# Rounding options

Many scrutiny functions have a rounding argument that controls how numbers are rounded. Specify rounding as any of the strings below.

## In scrutiny

These options return two rounded numbers for each input number. In consistency tests, this means counting a value set as consistent if the reported number matches either of the two rounded reconstructed numbers.

• "up_or_down" (the default): one number rounded up from 5, one down from 5; in this order.
• "up_from_or_down_from": one number rounded up, one down — but not from 5. Instead, specify threshold as the number from which the input should be rounded.
• "ceiling_or_floor": one number ceiled, one floored.

By contrast, these options only return one rounded number per input:

• "even" rounds to the next even number, using base R’s own round(). See note below.
• "up" or "down" rounds in the specified direction, starting at 5.
• "up_from" or "down_from" rounds in the specified direction, starting at some number other than 5. Specify this number via the threshold argument.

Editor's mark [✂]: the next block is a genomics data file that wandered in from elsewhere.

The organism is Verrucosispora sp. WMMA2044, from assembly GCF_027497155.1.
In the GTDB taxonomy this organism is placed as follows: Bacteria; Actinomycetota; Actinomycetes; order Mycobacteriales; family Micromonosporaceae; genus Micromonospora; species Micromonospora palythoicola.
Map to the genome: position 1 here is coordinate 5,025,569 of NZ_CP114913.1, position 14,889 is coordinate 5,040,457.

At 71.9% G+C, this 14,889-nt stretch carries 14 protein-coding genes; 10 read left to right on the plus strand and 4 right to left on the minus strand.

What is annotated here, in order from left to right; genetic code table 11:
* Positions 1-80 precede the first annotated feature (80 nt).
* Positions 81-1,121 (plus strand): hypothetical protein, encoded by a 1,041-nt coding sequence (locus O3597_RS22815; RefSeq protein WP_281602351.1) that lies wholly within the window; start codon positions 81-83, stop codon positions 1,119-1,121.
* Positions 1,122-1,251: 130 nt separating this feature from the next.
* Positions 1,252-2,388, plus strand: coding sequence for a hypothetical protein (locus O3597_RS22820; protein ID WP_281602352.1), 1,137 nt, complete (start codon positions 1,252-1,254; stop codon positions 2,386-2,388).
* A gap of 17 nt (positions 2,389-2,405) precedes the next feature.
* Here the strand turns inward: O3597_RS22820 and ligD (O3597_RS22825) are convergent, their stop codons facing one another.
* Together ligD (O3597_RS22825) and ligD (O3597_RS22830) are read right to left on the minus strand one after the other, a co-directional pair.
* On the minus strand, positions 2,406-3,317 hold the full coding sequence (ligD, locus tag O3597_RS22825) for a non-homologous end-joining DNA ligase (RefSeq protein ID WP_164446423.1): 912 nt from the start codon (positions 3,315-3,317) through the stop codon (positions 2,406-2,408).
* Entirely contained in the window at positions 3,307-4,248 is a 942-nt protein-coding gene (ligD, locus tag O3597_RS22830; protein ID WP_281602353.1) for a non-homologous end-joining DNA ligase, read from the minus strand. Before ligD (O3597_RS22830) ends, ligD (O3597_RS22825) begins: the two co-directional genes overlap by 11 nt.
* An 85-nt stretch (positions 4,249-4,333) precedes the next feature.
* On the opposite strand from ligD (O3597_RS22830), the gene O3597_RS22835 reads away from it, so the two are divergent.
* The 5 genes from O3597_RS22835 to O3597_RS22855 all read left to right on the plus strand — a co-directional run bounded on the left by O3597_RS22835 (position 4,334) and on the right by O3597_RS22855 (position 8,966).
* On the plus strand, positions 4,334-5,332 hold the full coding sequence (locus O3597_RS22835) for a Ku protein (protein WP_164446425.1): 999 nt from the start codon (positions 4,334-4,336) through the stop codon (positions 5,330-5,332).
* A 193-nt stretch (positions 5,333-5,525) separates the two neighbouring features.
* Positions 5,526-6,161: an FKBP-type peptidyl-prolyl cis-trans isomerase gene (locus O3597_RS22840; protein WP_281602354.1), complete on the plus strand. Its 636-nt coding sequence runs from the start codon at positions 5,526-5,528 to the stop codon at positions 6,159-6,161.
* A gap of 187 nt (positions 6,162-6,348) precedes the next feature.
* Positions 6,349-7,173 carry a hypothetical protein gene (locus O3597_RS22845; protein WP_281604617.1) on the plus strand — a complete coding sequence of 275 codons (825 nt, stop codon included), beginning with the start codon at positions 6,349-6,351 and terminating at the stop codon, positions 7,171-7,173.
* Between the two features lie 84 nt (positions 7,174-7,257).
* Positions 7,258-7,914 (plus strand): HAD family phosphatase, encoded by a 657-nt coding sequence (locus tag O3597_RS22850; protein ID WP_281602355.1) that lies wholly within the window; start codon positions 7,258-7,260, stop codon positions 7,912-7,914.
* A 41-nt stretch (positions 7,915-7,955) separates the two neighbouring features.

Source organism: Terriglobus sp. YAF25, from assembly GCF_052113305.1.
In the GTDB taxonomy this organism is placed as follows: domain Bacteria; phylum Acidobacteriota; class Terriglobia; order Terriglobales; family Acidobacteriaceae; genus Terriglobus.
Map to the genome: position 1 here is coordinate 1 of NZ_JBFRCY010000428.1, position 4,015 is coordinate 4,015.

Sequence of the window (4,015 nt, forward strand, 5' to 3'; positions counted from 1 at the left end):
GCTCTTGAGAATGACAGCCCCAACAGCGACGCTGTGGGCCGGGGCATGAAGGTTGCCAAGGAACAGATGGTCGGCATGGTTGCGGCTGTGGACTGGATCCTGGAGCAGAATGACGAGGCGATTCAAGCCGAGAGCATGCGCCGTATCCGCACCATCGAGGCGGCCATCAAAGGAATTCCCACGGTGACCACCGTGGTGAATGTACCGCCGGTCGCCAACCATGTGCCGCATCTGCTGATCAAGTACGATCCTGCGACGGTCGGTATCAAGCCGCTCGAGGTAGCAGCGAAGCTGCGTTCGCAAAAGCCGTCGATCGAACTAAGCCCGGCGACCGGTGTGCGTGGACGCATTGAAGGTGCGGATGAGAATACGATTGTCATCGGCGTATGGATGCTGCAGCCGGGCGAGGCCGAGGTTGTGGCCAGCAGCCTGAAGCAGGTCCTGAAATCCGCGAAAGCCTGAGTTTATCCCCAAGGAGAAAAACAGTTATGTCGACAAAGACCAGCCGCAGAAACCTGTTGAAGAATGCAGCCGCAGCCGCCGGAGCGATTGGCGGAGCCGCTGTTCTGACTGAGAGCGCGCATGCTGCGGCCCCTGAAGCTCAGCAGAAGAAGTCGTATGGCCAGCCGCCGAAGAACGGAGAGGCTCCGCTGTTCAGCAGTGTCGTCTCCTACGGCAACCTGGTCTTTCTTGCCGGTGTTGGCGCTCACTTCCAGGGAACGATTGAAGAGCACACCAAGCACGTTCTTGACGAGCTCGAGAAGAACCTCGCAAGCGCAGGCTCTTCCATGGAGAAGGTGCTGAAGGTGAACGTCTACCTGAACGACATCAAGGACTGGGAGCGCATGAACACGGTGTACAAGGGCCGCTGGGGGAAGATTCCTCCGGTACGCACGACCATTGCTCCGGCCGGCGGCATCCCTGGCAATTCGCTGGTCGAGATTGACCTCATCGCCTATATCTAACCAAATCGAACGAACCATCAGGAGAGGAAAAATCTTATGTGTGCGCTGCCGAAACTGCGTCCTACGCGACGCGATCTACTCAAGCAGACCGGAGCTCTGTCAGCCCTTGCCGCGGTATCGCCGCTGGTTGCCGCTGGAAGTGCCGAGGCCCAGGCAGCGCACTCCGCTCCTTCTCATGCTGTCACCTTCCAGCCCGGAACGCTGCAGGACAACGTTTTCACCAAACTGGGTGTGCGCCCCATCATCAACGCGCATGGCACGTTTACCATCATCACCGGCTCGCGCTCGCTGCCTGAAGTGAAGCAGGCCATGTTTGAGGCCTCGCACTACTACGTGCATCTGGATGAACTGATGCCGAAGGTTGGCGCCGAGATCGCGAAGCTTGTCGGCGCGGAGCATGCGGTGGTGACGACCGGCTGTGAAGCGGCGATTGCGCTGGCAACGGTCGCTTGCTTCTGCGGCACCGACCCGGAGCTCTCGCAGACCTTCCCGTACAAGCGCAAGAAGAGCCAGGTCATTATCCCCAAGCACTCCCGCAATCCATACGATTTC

• "ceiling" or "floor" always rounds to the next higher or lower decimal place, respectively.
• "trunc" and "anti_trunc" always round towards zero or away from it.

## Rounding at 5 in other software

If the decimal portion to be cut off by rounding is 5, how do these technologies round?

• Python’s standard rounding function rounds to even.

• SPSS rounds to even by default, but users may choose to round up instead.

• Matlab rounds away from zero by default (i.e., it rounds up if the input is positive). However, other rounding procedures can be chosen.

• In SAS, ROUND() rounds up, and ROUNDE() rounds to even. Both have a small tolerance. ROUNDZ() rounds to even without a tolerance.

• Stata seemingly rounds to even, but the documentation is not very explicit.

• In Excel, ROUND() rounds up from 5, ROUNDUP() ceils the number, and ROUNDDOWN() floors it.1

## Note on rounding to even

Rounding to the next even number is not reliable. The fundamental facts of floating-point computation imply that results may vary in unpredictable ways. See this explanation of base::round(), or a more general article about the limits of floating-point arithmetic.

1. Excel’s naming is inconsistent with scrutiny’s usage. For instance, ROUNDUP() always rounds to the higher number, which is called ceiling in scrutiny (and in more common parlance). However, scrutiny’s notion of "up" relies on a shared understanding with the user that numbers will only be rounded up from 5, not from any lower value; likewise with "down". This is arguably suboptimal: compare scrutiny::round_up() to the more explicit naming of janitor::round_half_up().↩︎